Please let me know what you think.

Other info from http://cpwilson.wordpress.com/2011/02/07/embedding-issuu/ – with thanks.

Potato Crisps

Earlier today according to my records, I posted my 324th #sugsnip on Twitter. It concerned the death in May this year of John Walker – of Walker Brothers fame.

#SugSnip John Walker (d. 07/05). American born founder member of 60’s group The Walker Brothers. Real name John Maus bitly.com/tQoqeg

Within minutes @MardyCat had replied to say that she had thought the #sugsnip was going to be about [potato] crisps. Which made me think … ‘MMmmm potato crisps …

As of today, I have eight #sugsnip posts queued up for posting on Hootsuite, which leaves me with thirty four more to find before I finish on December 31st. I have seventeen, so I need to research seventeen more.

It isn’t easy!

I had thought that I’d like to go on and do another year’s worth of posts during 2012 but I really can’t find the time; not just to research the subject I choose but to choose the subject in the first place. Because of the eclectic nature of my snips, I’ve tried very hard to collate things that are off-beat and not necessarily known to the majority of people. For example, a recent post:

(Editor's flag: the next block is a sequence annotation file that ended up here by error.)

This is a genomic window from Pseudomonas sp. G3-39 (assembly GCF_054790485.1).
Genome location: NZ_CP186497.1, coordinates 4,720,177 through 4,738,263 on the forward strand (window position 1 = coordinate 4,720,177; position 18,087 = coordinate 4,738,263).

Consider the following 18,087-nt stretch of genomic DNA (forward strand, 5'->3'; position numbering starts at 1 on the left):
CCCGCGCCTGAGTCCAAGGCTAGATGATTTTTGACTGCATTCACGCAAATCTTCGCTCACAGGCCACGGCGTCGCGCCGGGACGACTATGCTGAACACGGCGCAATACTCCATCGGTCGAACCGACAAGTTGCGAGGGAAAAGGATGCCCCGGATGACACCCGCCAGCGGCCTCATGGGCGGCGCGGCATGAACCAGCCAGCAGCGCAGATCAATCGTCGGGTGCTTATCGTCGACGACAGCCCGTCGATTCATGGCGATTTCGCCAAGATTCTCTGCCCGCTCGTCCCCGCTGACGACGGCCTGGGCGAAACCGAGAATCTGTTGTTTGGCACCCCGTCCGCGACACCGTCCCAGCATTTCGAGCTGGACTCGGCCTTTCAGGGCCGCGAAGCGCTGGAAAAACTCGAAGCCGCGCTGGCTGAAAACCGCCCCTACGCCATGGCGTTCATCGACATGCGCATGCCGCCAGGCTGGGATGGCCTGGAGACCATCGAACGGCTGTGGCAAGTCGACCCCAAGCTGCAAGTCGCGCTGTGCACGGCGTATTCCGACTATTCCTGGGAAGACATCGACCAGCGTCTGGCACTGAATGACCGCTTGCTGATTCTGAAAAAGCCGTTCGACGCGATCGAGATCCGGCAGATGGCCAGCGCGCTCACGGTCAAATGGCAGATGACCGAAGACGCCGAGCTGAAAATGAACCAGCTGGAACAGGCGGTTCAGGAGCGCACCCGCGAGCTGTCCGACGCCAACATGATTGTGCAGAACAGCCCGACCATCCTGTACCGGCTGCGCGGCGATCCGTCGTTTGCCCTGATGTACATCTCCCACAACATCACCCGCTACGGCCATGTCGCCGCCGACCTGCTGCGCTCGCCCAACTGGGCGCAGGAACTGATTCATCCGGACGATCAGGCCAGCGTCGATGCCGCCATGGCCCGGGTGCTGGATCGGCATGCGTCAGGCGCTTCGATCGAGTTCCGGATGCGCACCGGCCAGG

#SugSnip The first recorded sale of bananas in England was by merchant Thomas Johnson in 1633. bitly.com/rKaulS

… received quite a few re-tweets, although why this would capture the imagination of readers is beyond me.

So, I thought ‘potato crisps, there’s a subject to look at‘. So I did and contrary to my initial thoughts, it is the (ah, don’t give it away ..) – you’ll have to look out for the #sugsnip day 332 on 28th November!

Bonus snips on December 7th.

300th #SugSnip

Earlier today, I posted my 300th consecutive #sugsnip (the first was published on January 1st 2011). Here’s what it said:

#sugsnip Barbed wire was patented by Joseph Glidden, following Michael Kelly’s earlier development, ‘thorny wire’ http://bitly.com/nAzt3z – and here’s a picture to go with it – http://bit.ly/n4OvXV

I most recently wrote about my #sugsnip challenge back in July http://bit.ly/p5JXP1 after I’d made the 200th daily posting to Twitter. Nothing much has changed.  I’ve posted several special weeks like ‘Materials’ and ‘Compare Words’, and I’ve managed to keep up to the eclectic demands of my subject matter.

I’ve also introduced an ‘Obituary 2011’ feature on Sunday’s too. Morbid I know – but it’s interesting to find out (remember) just who has died this year! http://en.wikipedia.org/wiki/Deaths_in_2011 is a great starting point for this sort of research. I’ve restricted my ‘findings’ to those people I have been aware of in my life, whether sportsmen or women or other types of celebrity. I’ve purposely avoided the more public deaths (Amy Winehouse, Osama Bin Laden etc.) and only hope that my publications (there have been some surprises) do not distress anyone.

There’s still along way to go (65 days unless I’m very mistaken) and there’s still time for a few ‘special’ weeks. Hopefully, I’ll be able to keep up to the need for constant research and regular checking that the posts have gone (from Hootsuite these days).

Has anyone started using this sort of short, sharp delivery of information/reminders with learners yet?